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Liliana Vassileva KONSTANTINOVA; Petre Konstantinov Petrov, Petitioners, v. IMMIGRATION AND NATURALIZATION SERVICE, Respondent.
Liliana Konstantinova and her son Petre Konstantinov Petrov appeal the Board of Immigration Appeals' (“BIA”) denial of their motions to reopen their asylum application, and to remand in order to pursue their adjustment of status application.1 This court has jurisdiction pursuant to section 106(a) of the Immigration and Nationality Act (“INA”), 8 U.S.C. § 1105a(a), and the Illegal Immigration Reform and Immigrant Responsibility Act of 1996 (IIRIRA).2 This case falls within IIRIRA's “transitional rules,” which apply to deportation proceedings that were commenced before April 1, 1997 and resulted in final deportation orders issued after October 30, 1996. The transitional rules provide that, with certain exceptions not relevant here, the court of appeals has jurisdiction under old section 106(a) of the INA.3 We affirm the BIA's denial of the motion to reopen to allow petitioners to pursue their asylum application. Because we find that the BIA abused its discretion in denying the motion to remand, however, we reverse and order the BIA to allow petitioners to pursue their adjustment of status application before the Immigration Judge.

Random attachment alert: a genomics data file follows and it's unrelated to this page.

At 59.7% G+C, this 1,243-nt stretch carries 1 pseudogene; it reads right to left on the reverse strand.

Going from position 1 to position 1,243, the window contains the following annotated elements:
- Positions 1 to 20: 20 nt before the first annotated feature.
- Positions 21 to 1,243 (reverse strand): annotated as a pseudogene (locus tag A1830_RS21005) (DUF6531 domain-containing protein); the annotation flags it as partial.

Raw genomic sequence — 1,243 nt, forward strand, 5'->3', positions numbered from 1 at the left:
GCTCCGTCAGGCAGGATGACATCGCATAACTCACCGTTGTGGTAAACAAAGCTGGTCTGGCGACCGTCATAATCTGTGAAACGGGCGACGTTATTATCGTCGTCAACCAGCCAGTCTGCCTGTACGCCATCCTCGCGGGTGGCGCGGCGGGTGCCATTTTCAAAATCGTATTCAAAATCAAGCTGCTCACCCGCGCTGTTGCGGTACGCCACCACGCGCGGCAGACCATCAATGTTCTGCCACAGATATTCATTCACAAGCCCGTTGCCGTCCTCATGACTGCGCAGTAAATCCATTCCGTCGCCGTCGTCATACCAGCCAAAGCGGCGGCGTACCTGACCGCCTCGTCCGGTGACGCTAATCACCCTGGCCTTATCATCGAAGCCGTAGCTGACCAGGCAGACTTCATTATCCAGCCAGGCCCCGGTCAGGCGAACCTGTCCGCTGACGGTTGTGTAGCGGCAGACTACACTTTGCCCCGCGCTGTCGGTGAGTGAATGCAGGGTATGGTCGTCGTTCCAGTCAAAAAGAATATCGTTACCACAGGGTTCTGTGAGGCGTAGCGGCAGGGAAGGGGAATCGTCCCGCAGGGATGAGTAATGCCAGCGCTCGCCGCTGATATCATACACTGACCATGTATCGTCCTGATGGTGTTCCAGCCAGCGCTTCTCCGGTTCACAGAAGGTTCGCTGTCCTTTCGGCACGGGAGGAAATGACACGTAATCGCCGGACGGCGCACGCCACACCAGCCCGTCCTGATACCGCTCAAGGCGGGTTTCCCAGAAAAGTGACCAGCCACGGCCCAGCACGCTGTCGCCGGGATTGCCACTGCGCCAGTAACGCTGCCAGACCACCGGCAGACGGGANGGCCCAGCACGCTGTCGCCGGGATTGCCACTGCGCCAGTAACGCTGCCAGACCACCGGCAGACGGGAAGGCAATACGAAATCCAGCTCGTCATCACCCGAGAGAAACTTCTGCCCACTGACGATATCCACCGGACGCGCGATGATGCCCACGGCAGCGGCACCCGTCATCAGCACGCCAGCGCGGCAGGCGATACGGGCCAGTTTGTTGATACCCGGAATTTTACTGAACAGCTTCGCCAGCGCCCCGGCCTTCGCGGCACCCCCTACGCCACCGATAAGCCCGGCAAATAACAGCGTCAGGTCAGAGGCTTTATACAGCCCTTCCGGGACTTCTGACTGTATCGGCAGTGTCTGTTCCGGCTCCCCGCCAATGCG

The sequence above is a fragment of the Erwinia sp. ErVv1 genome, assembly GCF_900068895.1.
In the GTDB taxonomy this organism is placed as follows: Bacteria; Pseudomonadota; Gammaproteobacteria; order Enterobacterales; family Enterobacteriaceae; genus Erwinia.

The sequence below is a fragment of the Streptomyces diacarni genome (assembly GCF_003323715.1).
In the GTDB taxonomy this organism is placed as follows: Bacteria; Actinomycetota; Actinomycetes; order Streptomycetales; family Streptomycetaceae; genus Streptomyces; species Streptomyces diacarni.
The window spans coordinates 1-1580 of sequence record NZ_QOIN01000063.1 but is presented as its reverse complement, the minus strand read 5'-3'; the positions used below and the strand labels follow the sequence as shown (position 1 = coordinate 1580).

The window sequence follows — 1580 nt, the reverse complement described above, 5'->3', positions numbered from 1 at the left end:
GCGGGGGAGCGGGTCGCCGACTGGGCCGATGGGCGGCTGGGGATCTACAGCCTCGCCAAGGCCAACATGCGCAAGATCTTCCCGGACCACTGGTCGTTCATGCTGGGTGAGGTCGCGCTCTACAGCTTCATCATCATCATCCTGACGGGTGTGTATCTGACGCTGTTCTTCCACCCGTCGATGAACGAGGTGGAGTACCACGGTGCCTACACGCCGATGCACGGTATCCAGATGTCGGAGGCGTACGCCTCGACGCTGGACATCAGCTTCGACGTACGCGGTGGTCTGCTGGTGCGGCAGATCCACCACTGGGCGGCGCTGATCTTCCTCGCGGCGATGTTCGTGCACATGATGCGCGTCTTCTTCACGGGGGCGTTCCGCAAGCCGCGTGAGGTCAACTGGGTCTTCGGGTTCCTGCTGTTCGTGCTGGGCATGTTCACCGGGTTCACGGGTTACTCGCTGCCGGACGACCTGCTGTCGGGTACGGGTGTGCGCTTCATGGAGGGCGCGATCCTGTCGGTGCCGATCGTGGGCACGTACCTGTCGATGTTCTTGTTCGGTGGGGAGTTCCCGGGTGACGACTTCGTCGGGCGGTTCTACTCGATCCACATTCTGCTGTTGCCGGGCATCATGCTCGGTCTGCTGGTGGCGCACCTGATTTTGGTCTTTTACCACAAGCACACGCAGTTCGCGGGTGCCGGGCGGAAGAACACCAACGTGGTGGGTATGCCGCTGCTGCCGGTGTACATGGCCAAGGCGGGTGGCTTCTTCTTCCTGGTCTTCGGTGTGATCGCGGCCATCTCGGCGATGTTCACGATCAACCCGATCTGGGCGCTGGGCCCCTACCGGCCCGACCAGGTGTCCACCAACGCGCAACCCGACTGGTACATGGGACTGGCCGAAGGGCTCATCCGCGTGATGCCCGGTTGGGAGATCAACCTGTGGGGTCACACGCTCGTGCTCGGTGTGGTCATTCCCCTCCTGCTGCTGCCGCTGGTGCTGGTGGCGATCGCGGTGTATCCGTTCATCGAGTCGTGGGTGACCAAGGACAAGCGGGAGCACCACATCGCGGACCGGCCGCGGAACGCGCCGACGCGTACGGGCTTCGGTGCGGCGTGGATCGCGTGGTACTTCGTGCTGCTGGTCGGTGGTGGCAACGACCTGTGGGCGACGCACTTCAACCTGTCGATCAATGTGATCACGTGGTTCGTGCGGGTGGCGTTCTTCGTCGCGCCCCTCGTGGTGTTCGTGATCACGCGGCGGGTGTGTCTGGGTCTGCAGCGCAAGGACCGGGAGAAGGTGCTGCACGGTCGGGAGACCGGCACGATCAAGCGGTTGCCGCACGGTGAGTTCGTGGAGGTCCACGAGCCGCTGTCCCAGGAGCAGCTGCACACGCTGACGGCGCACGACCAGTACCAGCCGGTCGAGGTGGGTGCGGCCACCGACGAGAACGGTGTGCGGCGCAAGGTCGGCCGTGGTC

Decisions by the BIA to deny motions to remand and motions to reopen are reviewed using the abuse of discretion standard. INS v. Doherty, 502 U.S. 314, 324, 112 S.Ct. 719, 116 L.Ed.2d 823 (1992) (agency's denial of a motion to reopen is reviewed for an abuse of discretion regardless of the underlying basis of the alien's request for relief); INS v. Rios-Pineda, 471 U.S. 444, 449-450, 105 S.Ct. 2098, 85 L.Ed.2d 452 (1985); Urbina-Osejo v. INS, 124 F.3d 1314 (9th Cir.1997). The BIA abuses its discretion when it fails to offer a reasoned explanation for its decision, distorts or disregards important aspects of the alien's claim. Gutierrez-Centeno v. INS, 99 F.3d 1529, 1531 (9th Cir.1996).